There were few sounds of work coming up through the wide chain-link gates tonight. Since the end of the Cold War, the need for new subs had dramatically decreased. Electric Boat's third shift was now merely a formality, and as McCann approached the main gate, the smell of burnt steel on the cold wind and the sound of heavy HVAC units running on the buildings were the only signs of anything going on below.

A solitary coffee-and-sandwich truck was parked on the side of the road, and McCann glanced at the driver who'd dozed off inside the cab. Gusts of wind continued to blow against his back as he headed down the hill toward EB's main gate.

Across the street, the windows of the bars were empty and dark. Open to a steady stream of business until two o'clock in the morning each night, they'd be open again at 8:00 a.m. sharp. One day, out of curiosity, McCann had gone into one of them, a place popularly known as the Sink. A half hour before the shipyard whistle blew the signal for the noon "dinner," the bartenders were busily lining up mugs of beer six deep on the heavily marked bar. It was a constant source of surprise to the commander that any work got done after the yardbirds had finished drinking their dinner.

Not that submariners were exactly teetotalers, he thought. In fact, he could have used a shot of something strong himself right now. Anything to jolt his system back into gear. He entered the covered passageway that all pedestrians entering the shipyard had to pass through.

Behind the plate-glass windows of the security station, five armed security guards were visible, and one of them stood by an open door waiting to check badges. Another stood behind him.

As one of the guards came out of the booth and stood on the first step, McCann transferred the coffee into his briefcase hand, unbuttoned his raincoat and pulled it open to show his badge. "Commander McCann, USS Hartford. You're doing some work on her."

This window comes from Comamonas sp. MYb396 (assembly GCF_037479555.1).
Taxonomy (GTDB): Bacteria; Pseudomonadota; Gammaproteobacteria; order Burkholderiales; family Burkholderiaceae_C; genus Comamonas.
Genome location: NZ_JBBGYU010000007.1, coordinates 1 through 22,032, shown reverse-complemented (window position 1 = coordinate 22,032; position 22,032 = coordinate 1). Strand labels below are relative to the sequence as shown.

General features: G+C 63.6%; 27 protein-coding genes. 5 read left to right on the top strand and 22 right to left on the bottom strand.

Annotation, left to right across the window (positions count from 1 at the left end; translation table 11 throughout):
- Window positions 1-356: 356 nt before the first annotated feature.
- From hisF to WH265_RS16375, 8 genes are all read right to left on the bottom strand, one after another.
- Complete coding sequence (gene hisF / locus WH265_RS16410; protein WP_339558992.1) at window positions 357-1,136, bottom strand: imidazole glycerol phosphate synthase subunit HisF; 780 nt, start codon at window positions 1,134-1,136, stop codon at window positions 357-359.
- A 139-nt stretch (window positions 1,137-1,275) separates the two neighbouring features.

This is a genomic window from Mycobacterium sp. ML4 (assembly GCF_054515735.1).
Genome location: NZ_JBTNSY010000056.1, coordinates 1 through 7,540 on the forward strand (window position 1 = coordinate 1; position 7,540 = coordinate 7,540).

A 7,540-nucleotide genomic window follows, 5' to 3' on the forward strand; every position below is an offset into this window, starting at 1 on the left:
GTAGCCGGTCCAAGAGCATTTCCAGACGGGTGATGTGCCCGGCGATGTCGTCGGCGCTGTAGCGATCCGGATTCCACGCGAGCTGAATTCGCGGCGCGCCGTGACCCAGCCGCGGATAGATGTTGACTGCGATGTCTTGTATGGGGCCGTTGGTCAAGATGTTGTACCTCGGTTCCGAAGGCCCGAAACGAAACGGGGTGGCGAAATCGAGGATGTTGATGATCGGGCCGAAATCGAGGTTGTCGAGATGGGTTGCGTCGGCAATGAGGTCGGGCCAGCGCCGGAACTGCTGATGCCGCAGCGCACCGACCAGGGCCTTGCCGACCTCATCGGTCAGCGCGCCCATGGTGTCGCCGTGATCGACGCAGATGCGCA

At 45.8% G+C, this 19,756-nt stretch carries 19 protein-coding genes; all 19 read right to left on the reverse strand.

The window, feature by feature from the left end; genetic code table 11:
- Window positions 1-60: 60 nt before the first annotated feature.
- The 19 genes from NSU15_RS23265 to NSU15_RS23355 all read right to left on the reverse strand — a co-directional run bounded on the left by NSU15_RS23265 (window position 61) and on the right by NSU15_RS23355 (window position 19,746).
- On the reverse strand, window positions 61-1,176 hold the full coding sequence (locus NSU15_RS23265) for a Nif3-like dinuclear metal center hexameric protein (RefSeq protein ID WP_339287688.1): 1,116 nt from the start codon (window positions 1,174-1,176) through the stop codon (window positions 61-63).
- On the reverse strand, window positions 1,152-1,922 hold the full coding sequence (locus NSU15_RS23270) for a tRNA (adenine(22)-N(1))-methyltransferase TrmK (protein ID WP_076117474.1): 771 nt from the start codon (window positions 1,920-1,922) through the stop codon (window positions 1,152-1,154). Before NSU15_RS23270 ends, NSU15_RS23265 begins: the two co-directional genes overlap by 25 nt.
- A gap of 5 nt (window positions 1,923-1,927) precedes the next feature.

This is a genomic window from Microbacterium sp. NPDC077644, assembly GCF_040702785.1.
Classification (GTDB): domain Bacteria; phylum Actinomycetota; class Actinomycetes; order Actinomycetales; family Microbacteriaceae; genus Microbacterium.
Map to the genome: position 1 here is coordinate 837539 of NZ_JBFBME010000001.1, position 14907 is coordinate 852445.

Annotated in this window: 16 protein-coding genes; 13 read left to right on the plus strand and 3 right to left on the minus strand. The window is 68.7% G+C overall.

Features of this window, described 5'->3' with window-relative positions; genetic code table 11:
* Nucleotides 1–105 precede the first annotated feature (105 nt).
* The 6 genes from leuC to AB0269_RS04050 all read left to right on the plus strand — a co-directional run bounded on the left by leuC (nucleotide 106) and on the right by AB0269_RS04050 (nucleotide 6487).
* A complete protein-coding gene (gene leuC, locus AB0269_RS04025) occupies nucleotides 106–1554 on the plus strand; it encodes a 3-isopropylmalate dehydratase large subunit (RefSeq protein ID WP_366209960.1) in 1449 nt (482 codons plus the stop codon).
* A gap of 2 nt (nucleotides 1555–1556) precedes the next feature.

The guard glanced at the gold dolphins pinned to his chest, at the identification badge, and then at McCann's face before looking down at the clipboard. "Can you spell your last name for me, sir?"

He did, and the guard scanned a list. "It might be at the top," McCann said dryly. "One moment, sir." He backed up into the booth and said something in a low voice to an older security guard who was sitting behind a desk. The older man looked at McCann through the glass and picked up a telephone.

McCann felt the first prickles of annoyance beginning to rise under his collar. The second annoyance of the morning, he quickly corrected himself. The first had happened when his X.O. had called an hour ago asking McCann to go in for him.

The entrance passageway was acting like a wind tunnel. McCann took a sip of his coffee, but it was already cold. He dumped the entire thing in a trash can next to the door.

"Is there a problem?" he asked shortly.

The younger guard looked through the door. "No, sir. Just give us a second."

Another damp gust of wind blew through him. His pant legs were already soaked, and feeling cold, he buttoned up his coat. The hill running down to the docks was deserted, with the exception of a few security guards walking up toward the gate. The work being done on his ship was considered an emergency, though, and the yard management had promised to bring in a special crew for it. McCann hoped they were already here.

The older guard in the booth was still waiting to talk to someone on the phone. Another level of management. More bureaucracy than the navy.

Another guard, bulked up in his winter rain gear, appeared at the other end of the passageway.

"Commander McCann?"

The voice came from the doorway, and McCann turned to look into the round, ruddy face of an older man wearing a tie under a gray cardigan.

He read the man's badge. Hale. He was the director of security. In early, McCann thought.

"What's the problem, Commander?"

"You tell me, Mr. Hale."

Continues...


Excerpted from Silent Waters by Jan Coffey Copyright © 2006 by Jan Coffey. Excerpted by permission.
All rights reserved. No part of this excerpt may be reproduced or reprinted without permission in writing from the publisher.
Excerpts are provided by Dial-A-Book Inc. solely for the personal use of visitors to this web site.